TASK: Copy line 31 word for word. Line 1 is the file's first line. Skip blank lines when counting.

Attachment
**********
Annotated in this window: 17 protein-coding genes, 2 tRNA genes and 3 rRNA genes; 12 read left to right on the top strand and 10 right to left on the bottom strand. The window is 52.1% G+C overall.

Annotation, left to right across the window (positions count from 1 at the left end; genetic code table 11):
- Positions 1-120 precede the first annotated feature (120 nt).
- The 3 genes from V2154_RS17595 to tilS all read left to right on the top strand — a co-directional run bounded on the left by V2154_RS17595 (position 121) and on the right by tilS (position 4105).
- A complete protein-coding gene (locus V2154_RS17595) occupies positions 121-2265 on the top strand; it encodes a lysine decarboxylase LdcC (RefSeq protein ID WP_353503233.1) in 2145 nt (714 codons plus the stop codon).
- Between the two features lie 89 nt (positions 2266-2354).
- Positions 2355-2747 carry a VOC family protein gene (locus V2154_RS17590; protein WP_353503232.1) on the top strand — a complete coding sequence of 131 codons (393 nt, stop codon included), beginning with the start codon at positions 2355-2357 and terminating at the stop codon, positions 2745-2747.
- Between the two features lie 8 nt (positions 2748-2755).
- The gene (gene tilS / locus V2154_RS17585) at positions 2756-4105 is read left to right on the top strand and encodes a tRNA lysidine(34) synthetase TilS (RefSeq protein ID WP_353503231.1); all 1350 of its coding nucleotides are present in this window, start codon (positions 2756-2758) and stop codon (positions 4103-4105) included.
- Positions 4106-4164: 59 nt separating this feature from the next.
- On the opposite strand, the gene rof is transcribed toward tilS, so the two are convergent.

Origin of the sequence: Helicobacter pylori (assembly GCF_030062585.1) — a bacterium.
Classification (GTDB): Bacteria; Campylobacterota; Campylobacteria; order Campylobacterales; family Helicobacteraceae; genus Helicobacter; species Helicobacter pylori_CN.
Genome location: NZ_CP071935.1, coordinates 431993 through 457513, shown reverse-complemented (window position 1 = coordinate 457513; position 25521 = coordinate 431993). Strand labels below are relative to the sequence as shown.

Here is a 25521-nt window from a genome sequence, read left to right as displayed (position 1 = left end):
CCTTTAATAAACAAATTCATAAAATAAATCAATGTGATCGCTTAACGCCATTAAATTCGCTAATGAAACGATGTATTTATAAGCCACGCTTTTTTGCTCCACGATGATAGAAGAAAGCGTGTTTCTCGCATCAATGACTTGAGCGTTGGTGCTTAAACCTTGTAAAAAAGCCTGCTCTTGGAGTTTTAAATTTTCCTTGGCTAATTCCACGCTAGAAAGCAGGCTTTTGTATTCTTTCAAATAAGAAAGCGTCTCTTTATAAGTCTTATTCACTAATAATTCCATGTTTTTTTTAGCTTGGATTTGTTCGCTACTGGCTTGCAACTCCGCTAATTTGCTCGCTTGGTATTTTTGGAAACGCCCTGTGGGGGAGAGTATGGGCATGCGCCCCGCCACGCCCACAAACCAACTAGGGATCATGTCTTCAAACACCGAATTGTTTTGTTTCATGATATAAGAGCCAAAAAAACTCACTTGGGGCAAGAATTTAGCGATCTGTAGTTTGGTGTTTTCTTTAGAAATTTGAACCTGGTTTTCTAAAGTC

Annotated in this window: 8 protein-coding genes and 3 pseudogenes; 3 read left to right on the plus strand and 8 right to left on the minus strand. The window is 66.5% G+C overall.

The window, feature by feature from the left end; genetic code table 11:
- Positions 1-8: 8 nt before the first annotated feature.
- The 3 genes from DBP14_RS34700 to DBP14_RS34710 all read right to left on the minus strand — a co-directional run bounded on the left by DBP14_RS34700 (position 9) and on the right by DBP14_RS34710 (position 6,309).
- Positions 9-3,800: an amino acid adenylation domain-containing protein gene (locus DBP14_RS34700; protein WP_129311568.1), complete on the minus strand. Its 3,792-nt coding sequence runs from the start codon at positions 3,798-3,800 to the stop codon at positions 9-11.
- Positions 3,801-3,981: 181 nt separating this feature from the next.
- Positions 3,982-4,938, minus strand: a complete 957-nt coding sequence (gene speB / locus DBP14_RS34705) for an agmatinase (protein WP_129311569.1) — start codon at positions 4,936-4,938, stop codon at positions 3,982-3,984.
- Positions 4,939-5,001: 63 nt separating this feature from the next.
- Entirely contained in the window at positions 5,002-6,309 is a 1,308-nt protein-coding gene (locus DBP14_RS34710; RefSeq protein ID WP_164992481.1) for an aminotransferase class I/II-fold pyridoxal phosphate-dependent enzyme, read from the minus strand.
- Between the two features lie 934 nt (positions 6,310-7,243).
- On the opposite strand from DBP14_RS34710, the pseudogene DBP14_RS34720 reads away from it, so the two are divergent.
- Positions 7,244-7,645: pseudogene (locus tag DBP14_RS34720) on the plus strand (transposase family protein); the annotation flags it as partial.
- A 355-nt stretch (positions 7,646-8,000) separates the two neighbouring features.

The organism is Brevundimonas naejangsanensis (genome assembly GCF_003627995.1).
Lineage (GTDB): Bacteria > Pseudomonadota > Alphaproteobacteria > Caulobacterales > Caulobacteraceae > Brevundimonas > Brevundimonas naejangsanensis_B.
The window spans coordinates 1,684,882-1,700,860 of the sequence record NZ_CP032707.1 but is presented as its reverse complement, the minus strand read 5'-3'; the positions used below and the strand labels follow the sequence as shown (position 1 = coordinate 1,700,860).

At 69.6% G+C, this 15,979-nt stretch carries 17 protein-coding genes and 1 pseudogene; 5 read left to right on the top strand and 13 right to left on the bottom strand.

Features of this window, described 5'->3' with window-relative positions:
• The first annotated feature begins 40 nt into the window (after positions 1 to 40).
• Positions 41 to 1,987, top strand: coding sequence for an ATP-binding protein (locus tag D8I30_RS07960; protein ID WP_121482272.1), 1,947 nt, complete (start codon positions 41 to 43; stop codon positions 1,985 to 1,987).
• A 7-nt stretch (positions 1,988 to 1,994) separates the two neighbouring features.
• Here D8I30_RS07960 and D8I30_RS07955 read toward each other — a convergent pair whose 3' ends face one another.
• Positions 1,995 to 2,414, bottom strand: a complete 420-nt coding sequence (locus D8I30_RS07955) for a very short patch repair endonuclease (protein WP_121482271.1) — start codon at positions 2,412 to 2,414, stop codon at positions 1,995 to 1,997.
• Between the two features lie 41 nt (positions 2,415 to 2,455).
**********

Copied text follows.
Lineage (GTDB): Bacteria > Pseudomonadota > Alphaproteobacteria > Caulobacterales > Caulobacteraceae > Brevundimonas > Brevundimonas naejangsanensis_B.